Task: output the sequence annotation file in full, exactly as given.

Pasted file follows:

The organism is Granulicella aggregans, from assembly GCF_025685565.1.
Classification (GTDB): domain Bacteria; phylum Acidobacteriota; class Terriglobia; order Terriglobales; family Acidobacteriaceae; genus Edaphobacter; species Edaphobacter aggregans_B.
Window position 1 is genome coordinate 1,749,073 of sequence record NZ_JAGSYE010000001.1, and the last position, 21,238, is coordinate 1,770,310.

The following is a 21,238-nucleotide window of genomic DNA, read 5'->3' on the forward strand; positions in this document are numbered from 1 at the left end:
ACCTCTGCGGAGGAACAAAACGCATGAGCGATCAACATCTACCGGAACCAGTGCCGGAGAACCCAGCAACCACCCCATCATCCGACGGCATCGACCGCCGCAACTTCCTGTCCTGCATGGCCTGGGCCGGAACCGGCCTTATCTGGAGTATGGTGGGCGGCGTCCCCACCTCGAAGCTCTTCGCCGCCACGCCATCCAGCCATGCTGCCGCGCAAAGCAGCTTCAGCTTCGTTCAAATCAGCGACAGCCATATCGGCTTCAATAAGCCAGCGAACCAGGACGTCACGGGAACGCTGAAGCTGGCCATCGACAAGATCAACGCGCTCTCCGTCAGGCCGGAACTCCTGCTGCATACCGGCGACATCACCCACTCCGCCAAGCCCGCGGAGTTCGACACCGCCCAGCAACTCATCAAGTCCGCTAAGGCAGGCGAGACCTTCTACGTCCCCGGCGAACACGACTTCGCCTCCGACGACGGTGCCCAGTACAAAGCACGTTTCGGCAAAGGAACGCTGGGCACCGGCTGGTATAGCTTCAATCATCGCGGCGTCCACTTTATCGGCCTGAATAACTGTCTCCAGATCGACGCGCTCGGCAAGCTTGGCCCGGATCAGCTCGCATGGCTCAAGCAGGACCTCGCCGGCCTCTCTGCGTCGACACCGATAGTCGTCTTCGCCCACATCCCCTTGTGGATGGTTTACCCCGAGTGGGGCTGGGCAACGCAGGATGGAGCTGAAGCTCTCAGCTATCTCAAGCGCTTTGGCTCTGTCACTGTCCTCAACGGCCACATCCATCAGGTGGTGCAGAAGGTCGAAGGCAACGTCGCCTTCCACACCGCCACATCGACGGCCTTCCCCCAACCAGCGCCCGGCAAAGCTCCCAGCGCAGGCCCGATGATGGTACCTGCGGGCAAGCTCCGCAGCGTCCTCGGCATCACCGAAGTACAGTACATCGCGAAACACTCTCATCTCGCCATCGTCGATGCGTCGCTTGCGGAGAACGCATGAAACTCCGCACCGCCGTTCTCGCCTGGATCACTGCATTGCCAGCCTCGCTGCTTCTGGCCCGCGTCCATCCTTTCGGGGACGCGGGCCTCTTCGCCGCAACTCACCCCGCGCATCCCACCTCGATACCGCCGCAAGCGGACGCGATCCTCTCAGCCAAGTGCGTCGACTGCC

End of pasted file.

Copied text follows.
The organism is Granulicella aggregans, from assembly GCF_025685565.1.
Classification (GTDB): domain Bacteria; phylum Acidobacteriota; class Terriglobia; order Terriglobales; family Acidobacteriaceae; genus Edaphobacter; species Edaphobacter aggregans_B.
Window position 1 is genome coordinate 1,749,073 of sequence record NZ_JAGSYE010000001.1, and the last position, 21,238, is coordinate 1,770,310.

The following is a 21,238-nucleotide window of genomic DNA, read 5'->3' on the forward strand; positions in this document are numbered from 1 at the left end:
ACCTCTGCGGAGGAACAAAACGCATGAGCGATCAACATCTACCGGAACCAGTGCCGGAGAACCCAGCAACCACCCCATCATCCGACGGCATCGACCGCCGCAACTTCCTGTCCTGCATGGCCTGGGCCGGAACCGGCCTTATCTGGAGTATGGTGGGCGGCGTCCCCACCTCGAAGCTCTTCGCCGCCACGCCATCCAGCCATGCTGCCGCGCAAAGCAGCTTCAGCTTCGTTCAAATCAGCGACAGCCATATCGGCTTCAATAAGCCAGCGAACCAGGACGTCACGGGAACGCTGAAGCTGGCCATCGACAAGATCAACGCGCTCTCCGTCAGGCCGGAACTCCTGCTGCATACCGGCGACATCACCCACTCCGCCAAGCCCGCGGAGTTCGACACCGCCCAGCAACTCATCAAGTCCGCTAAGGCAGGCGAGACCTTCTACGTCCCCGGCGAACACGACTTCGCCTCCGACGACGGTGCCCAGTACAAAGCACGTTTCGGCAAAGGAACGCTGGGCACCGGCTGGTATAGCTTCAATCATCGCGGCGTCCACTTTATCGGCCTGAATAACTGTCTCCAGATCGACGCGCTCGGCAAGCTTGGCCCGGATCAGCTCGCATGGCTCAAGCAGGACCTCGCCGGCCTCTCTGCGTCGACACCGATAGTCGTCTTCGCCCACATCCCCTTGTGGATGGTTTACCCCGAGTGGGGCTGGGCAACGCAGGATGGAGCTGAAGCTCTCAGCTATCTCAAGCGCTTTGGCTCTGTCACTGTCCTCAACGGCCACATCCATCAGGTGGTGCAGAAGGTCGAAGGCAACGTCGCCTTCCACACCGCCACATCGACGGCCTTCCCCCAACCAGCGCCCGGCAAAGCTCCCAGCGCAGGCCCGATGATGGTACCTGCGGGCAAGCTCCGCAGCGTCCTCGGCATCACCGAAGTACAGTACATCGCGAAACACTCTCATCTCGCCATCGTCGATGCGTCGCTTGCGGAGAACGCATGAAACTCCGCACCGCCGTTCTCGCCTGGATCACTGCATTGCCAGCCTCGCTGCTTCTGGCCCGCGTCCATCCTTTCGGGGACGCGGGCCTCTTCGCCGCAACTCACCCCGCGCATCCCACCTCGATACCGCCGCAAGCGGACGCGATCCTCTCAGCCAAGTGCGTCGACTGCC